For many of you, this may be an odd choice for a shade garden, especially those of you who have battled with moss in sections of your lawn or on your roof. But moss gardens have become popular, especially in Asian countries and Japanese gardens, and that popularity has spread. Moss can create a carpet of intense velvety green that flows over hills and engulfs objects in its path. It can be particular, but if it’s happy it will thrive. It can be the perfect addition to a shade garden, growing where nothing else will, unaffected by tree roots and the deepest shade. I got my moss from a neighboring wood, digging clumps and moving it to my garden. If you get moss form an area other than your property I recommend you get permission. If you don’t know where to get moss there are a few hardy varieties that can be purchased online at: http://www.mossacres.com/
Moss does require a lot of water and may need to be watered daily, especially when you are trying to get it to take. It does love a liquid nitrogen fertilizer, which will help it spread and green-up. Moss can dry up and will come back, but it looks best when it is well watered and thriving. Moss can even look good through a warm winter, or brought indoors in a greenhouse or terrarium. (Moss requires high humidity at all times.) Moss can connect empty areas of your shade garden, or you can create a moss garden with nothing else but moss. I have made a Pinterest board devoted to deep shade gardens made with moss and fungi. http://pinterest.com/macnish/moss-fungi-and-ferns/
Here are some pictures showing how we have used Ferns, Hosta, and Moss in our shade gardens.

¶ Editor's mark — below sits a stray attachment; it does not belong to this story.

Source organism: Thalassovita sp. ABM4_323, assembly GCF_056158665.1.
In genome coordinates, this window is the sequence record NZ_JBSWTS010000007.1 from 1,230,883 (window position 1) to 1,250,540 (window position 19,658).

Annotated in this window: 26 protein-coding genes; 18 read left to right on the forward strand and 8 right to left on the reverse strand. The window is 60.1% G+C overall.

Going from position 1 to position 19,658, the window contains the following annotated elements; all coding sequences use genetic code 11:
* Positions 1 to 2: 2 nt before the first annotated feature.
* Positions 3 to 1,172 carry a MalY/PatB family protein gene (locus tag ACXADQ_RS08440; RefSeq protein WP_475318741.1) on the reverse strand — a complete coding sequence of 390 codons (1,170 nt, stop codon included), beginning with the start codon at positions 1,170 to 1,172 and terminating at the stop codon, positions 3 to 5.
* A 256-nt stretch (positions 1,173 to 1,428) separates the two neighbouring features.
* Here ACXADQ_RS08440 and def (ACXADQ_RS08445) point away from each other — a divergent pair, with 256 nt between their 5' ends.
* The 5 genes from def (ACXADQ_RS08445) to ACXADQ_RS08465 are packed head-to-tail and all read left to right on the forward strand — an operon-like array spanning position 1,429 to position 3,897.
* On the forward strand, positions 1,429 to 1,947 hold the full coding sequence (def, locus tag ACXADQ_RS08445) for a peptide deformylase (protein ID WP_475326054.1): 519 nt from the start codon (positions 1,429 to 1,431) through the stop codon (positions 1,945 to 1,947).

This Hosta, called “Patriot” shows stark contrast in the variegation between the deep green and white edges, making it stand out in the shade.
Like many Hosta in my gardens I have long ago lost the name of this one, but its ribbed leaves and nice variegation help it stand out against the Dicentra in the background.
A thriving Ostrich fern works its way through the shade despite invasive tree roots. Hosta and English bluebells are in the background.
The pale green color of the ghost fern helps bring it forward in the dark shade and provides a nice contrast to the deeper green around it.
A close-up of a burgeoning Hosta. In the spring their growth is explosive.
Nice variegation of green against a pure yellow color in this Hosta.
Sometimes fences or garden walls create shade in the garden and can look stark and bare. A Staghorn fern, mounted on a cedar board creates interest and a focal point on this garden wall. Since it is tropical it needs to be moved indoors for the winter. One screw holds it to the wall so it can be easily removed. An unusual plant it is also an interesting conversation piece.
The traditional Boston Fern is happy in the shade of the porch. It’s leaves cover the moss basket it is growing in. Daily watering, frequent fertilizing and large containers are the tricks to making this tender tropical thrive.
There are many new Hosta that are bright chartreuse yellow. I recommend these varieties since the color really pops out of the shady garden and contrasts well with purples and pinks.
The Lady In Red Fern has an upright habit with deep red stems.
The Japanese Painted Fern is very hardy and colorful showing white, many shades of green and burgundy.
A Hay-Scented Fern grapples for space in a large container with Herchuera “Southern Comfort.”
This is the view from the side of our porch. A small shady space became a hidden garden filled with hardy and tropical ferns, Hosta, Moss and a variety of woodland plants. Although there are several containers in this garden, they are obscured by the lush growth. A copper bath beckons the birds and a terra cotta lion plaque stands guard.
Once established, moss will create a velvety green bed, filling bare spaces and looking lush and inviting.
Unusual containers are great for growing moss. Make sure they have drainage so the soil is not super-saturated, but a saucer on bottom can help ensure constant moisture.